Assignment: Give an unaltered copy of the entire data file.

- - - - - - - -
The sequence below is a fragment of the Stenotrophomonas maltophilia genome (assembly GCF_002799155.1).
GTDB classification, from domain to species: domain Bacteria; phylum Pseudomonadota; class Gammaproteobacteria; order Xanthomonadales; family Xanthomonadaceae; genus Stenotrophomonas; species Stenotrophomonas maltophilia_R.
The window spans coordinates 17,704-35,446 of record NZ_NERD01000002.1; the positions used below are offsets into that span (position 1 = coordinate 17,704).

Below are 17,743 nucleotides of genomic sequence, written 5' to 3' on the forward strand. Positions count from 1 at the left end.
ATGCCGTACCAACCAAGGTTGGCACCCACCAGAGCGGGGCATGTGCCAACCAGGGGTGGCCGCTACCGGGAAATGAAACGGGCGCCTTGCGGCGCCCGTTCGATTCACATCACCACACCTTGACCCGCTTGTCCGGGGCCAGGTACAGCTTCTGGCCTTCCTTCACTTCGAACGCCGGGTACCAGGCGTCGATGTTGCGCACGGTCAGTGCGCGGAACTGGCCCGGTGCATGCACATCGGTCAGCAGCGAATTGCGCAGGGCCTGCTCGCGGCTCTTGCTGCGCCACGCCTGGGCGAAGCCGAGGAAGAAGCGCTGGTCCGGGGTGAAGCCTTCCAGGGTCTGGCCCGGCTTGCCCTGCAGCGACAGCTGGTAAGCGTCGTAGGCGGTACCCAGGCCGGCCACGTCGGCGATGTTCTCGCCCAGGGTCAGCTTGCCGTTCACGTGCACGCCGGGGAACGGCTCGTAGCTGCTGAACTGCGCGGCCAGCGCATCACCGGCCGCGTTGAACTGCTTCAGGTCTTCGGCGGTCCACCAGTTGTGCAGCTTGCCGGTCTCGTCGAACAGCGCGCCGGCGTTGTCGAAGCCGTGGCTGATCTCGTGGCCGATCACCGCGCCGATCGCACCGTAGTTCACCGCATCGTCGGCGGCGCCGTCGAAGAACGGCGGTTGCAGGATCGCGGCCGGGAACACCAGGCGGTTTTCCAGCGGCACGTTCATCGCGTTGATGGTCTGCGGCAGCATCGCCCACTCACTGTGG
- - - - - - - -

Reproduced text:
The sequence below is a fragment of the Stenotrophomonas maltophilia genome (assembly GCF_002799155.1).
GTDB classification, from domain to species: domain Bacteria; phylum Pseudomonadota; class Gammaproteobacteria; order Xanthomonadales; family Xanthomonadaceae; genus Stenotrophomonas; species Stenotrophomonas maltophilia_R.
The window spans coordinates 17,704-35,446 of record NZ_NERD01000002.1; the positions used below are offsets into that span (position 1 = coordinate 17,704).

Below are 17,743 nucleotides of genomic sequence, written 5' to 3' on the forward strand. Positions count from 1 at the left end.
ATGCCGTACCAACCAAGGTTGGCACCCACCAGAGCGGGGCATGTGCCAACCAGGGGTGGCCGCTACCGGGAAATGAAACGGGCGCCTTGCGGCGCCCGTTCGATTCACATCACCACACCTTGACCCGCTTGTCCGGGGCCAGGTACAGCTTCTGGCCTTCCTTCACTTCGAACGCCGGGTACCAGGCGTCGATGTTGCGCACGGTCAGTGCGCGGAACTGGCCCGGTGCATGCACATCGGTCAGCAGCGAATTGCGCAGGGCCTGCTCGCGGCTCTTGCTGCGCCACGCCTGGGCGAAGCCGAGGAAGAAGCGCTGGTCCGGGGTGAAGCCTTCCAGGGTCTGGCCCGGCTTGCCCTGCAGCGACAGCTGGTAAGCGTCGTAGGCGGTACCCAGGCCGGCCACGTCGGCGATGTTCTCGCCCAGGGTCAGCTTGCCGTTCACGTGCACGCCGGGGAACGGCTCGTAGCTGCTGAACTGCGCGGCCAGCGCATCACCGGCCGCGTTGAACTGCTTCAGGTCTTCGGCGGTCCACCAGTTGTGCAGCTTGCCGGTCTCGTCGAACAGCGCGCCGGCGTTGTCGAAGCCGTGGCTGATCTCGTGGCCGATCACCGCGCCGATCGCACCGTAGTTCACCGCATCGTCGGCGGCGCCGTCGAAGAACGGCGGTTGCAGGATCGCGGCCGGGAACACCAGGCGGTTTTCCAGCGGCACGTTCATCGCGTTGATGGTCTGCGGCAGCATCGCCCACTCACTGTGG